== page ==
Your Kids Don't Get Along
Sibling Rivalry Happens in the Best Families
there is more than one child in your house there is a slight chance
that there will be an occasional moment that they do not like
each other very much.
there is much more than a slight chance. The chances are more
than likely. The reasons will run the gambit from overtired crankiness
to a real animosity between siblings. The textbooks call this
sibling rivalry. Although it may make you crazy, it is very normal.
exist where the children get along all the time, where sibling
rivalry never crops up? It is pretty safe to say no. Adults, who
have been through many relationships and life experiences (and,
hopefully, learned from them), often have trouble getting along
with each other...all the time. Why should we expect kids to have
the skills we are still trying to master?
As adults it is up to
us to set a good example and to help the children we to love get
along...at least most of the time. It's never too early to start
learning how to negotiate and work out differences without resorting
to screaming fits or fists.
rivalry in action
Sibling rivalry may be the result of different genders. It is
difficult for girls and boys to play the same games together or
talk about the same things. Girls may spend hours playing with
Barbie. For most boys, the best role to play in Barbie-land is
the earthquake that takes out the pool with all the girls in it.
This only works until the grown-up of the house stops the fun.
Johnny is called inside, told to leave the girls alone and the
grown-up goes back to doing whatever he or she was doing before
being so rudely interrupted.
although logical, will only cause more of a problem. Little Johnny,
in his boyish way, was playing. True, the girls may have seen
it as being a nuisance, but a group of boys would have all joined
Instead of labeling the behavior as bad, explain that his behavior
was not appropriate. "Johnny, overturning the pool upset
the girls. I know you were just playing but it isn't playing unless
everyone is having fun." Let him know that he wasn't doing
anything basically wrong, but in that situation it just didn't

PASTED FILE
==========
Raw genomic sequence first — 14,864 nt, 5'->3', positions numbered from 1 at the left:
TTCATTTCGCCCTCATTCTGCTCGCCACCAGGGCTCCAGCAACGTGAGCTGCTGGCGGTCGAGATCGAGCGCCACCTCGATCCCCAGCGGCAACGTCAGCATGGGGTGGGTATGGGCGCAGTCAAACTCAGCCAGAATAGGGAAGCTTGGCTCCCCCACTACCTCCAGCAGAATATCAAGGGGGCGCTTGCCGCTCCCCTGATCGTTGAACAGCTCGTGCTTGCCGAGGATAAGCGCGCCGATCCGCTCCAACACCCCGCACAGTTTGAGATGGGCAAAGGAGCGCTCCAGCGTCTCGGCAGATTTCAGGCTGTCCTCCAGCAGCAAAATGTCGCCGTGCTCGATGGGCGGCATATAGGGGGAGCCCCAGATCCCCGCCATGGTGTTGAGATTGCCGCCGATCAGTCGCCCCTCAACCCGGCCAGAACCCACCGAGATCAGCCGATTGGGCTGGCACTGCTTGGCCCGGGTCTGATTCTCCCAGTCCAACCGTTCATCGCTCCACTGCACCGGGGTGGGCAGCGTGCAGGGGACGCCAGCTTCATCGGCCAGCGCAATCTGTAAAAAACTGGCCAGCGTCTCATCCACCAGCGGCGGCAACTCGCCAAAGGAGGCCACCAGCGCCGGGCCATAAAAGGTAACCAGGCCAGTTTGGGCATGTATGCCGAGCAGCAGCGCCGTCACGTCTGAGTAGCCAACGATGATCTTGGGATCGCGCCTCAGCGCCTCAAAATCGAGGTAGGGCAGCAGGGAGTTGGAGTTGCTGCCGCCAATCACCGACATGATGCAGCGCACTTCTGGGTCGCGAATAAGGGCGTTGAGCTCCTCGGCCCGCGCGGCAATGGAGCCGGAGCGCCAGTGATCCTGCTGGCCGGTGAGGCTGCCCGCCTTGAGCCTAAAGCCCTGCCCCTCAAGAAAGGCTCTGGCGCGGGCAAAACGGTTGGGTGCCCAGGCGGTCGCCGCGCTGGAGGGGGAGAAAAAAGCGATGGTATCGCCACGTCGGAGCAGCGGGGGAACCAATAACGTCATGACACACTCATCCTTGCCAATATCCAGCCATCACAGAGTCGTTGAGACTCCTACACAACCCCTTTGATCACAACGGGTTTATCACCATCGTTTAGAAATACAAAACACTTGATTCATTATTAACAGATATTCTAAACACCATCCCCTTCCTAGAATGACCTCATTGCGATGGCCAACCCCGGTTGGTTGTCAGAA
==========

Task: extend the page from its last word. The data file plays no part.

fit. He can accept that it was a bad idea -- in that context.
He can learn to pay attention to how his behavior is affecting
others. This lesson comes in handy at home, at school and, years
later, at work and in his own home.
problem is not Johnny. He just needs someone with common interests
to play with. Try redirecting his energy to more group oriented
activity or to something he can do by himself.
of playing Barbie, the group could play a game or make snacks
together. If the girls can't be pried away from dolls, suggest
reading a book, playing a computer game, or a bike ride. These
might work to keep the peace, but they don't address the issue
of the girls shutting Johnny out of the group activity.
Validation is vital
Next, recognize and validate his feelings, "I bet it isn't
much fun watching a bunch of girls play with their Barbies."
Take the sting out of the lesson. Let him know that his reaction
is understandable. He was doing his best to take part in the group
activity. It's not his fault that the game was not appropriate.
Try to explain what was wrong with the way he chose to participate
and let him think of alternatives that might work better. Can he
play the driver of Barbie's car? Are there craft materials to
make a bench or table for Barbie? Learning to adapt to group situations
is an important life lesson.
some time out of your day for play and show him that he is fun
to play with, "I have some time right now and I would love
to play a game or do something fun with you. What do you want
to do?" When little Johnny isn't so bored trying to find
something to do, he will get along much better with his sisters.
Just be prepared
for the complaints that you're playing with him and not the girls!
no simple solutions because your children are complex people.
Just remember that your kids do love each other and one day, when
they are grown, they will probably be best friends...who will still
get on each other's nerves every once in a while.
Katrina Cramer-Diaz is a working mom with a background in education and plenty of experience in parenting. She lives in Virginia with her four children.